Impaired Risk Review: Broken Heart Syndrome
Is it true, as stories suggest, you can die of a broken heart? Likewise, can you have suffered a broken heart and get a standard life insurance policy? The answer to both questions is yes. The entity is known as Takotsubo cardiomyopathy, or as stress cardiomyopathy, and is very real.
Impaired Risk Review: Mesothelioma
A tumor with a very serious prognosis, mesotheliomas are primary neoplasms that arise from either the pleura surrounding the lung or the peritoneum. Most mesotheliomas are diffuse and malignant, while a minority (less than 25 percent) are localized and benign in activity. It’s important to recognize these growths as they have serious and rapid progressions when diagnosed in many cases.
Thyroid Blood Testing: Which One Is Best For Which Condition?
Thyroid testing has become more sophisticated and much easier to interpret as the state of the art has progressed. Whereas much of the old testing required a reference test in addition in order to correct for different individual body protein status, newer testing is much more sensitive and spot-on as a single reported value. Each condition has one or two tests that make the best diagnosis as a primary test and tell the best story for diagnosis and treatment.
Impaired Lives May Be Hot: RGA
The world's biggest life and health insurers may be putting more energy into developing new underwriting strategies for older, sicker people than for younger, healthier people.
Impaired Risk Review: Primary Liver Diseases
Liver diseases can range from mild fatty liver disease to complete decompensation and loss of liver function, Some are acquired by virus, some due to diet and alcohol use, some secondary from other body illnesses, and some are primary arising directly in the liver and bile ducts. Two such primary diseases of a very serious nature are primary sclerosing cholangitis and primary biliary cirrhosis.
Impaired Risk Review: Mycosis Fungoides
Generally we think of lymphoma as a blood cancer (like Hodgkins and non-Hodgkins disease)—diagnosable diseases from blood testing and lymph node involvement. Occasionally, the lymphomas may arise from primary skin disease.
Impaired Risk Review: Insurance with HIV
From the initial recognition of HIV virus in 1981, HIV infection has turned from an almost universally fatal infection, to one that could be managed with medication to extend life, to a disease which can be controlled with newer and revolutionary medication therapies. While many companies continue to see the HIV virus as uninsurable, that corner has also been turned, and life insurance in selected cases of treated HIV infection is now possible. Even though the conditions that must be met are numerous and the criteria stringent, applicants with HIV now have the possibility of acceptable insurance offers.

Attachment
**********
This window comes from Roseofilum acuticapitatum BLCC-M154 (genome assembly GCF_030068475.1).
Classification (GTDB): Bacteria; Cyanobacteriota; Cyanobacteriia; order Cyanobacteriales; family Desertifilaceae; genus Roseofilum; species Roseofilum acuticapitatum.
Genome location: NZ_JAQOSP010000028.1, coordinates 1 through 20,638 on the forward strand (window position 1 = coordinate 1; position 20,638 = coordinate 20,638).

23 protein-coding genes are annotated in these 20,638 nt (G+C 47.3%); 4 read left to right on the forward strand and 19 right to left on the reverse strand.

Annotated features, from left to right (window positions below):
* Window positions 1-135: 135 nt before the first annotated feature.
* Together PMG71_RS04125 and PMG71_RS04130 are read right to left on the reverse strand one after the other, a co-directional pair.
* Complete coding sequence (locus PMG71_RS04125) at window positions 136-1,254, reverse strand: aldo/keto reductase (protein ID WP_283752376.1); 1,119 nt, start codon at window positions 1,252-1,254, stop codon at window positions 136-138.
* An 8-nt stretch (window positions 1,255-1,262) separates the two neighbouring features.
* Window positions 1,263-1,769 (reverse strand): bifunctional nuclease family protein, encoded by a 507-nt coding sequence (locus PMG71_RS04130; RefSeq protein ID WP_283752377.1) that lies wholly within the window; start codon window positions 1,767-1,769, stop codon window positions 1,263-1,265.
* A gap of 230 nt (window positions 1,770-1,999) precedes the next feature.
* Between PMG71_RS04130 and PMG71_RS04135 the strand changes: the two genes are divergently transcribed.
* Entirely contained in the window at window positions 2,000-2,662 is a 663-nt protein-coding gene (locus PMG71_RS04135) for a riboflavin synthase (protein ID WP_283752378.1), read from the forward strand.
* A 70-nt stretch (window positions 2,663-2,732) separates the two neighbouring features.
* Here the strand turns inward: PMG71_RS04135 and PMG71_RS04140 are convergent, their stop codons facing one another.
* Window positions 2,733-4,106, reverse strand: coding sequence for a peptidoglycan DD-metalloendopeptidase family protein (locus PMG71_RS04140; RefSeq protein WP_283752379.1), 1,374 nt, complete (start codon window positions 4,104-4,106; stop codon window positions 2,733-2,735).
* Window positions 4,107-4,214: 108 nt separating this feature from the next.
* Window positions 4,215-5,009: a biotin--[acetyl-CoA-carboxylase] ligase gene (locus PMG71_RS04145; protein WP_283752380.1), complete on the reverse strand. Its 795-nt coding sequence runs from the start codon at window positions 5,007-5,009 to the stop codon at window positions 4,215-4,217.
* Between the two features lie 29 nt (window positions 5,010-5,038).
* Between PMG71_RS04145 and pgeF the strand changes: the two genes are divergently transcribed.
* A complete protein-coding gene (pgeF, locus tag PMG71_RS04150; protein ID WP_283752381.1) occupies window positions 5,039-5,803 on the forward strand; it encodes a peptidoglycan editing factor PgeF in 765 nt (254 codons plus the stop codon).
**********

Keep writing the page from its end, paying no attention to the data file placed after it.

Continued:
Impaired Risk View: Hemophilia
Once a disastrous disease with markedly shortened life expectancy, hemophilia is now both a treatable as well as insurable disease in most instances. It is important to realize that hemophilia not only comes in many types, but also in many degrees of severity.
Impaired Risk Review: Hypertriglyceridemia
Most of us are programmed to know what our cholesterol levels are, and doctors are constantly cautioning us to watch our cholesterol or to take medication which helps in lowering our blood level. High cholesterol in addition to such health conditions as heart disease, diabetes, hypertension and vascular disease pose higher risks in overall health and in underwriting. How about triglyceride levels however? They are part of virtually every comprehensive medical panel and enter into underwriting and health risk as well.
Impaired Risk Review: White Coat Hypertension
Blood pressure readings are part of virtually every physician encounter and of course every paramedical exam for insurance. Hypertension, or high blood pressure, has been well studied as a risk factor in health and disease. The term white coat hypertension, or white coat syndrome, is used to describe individuals whose blood pressure in a clinical setting is significantly higher (or out of normal range) than in normal daytime situations, and believed to be due to transient anxiety during a doctor or medical visit.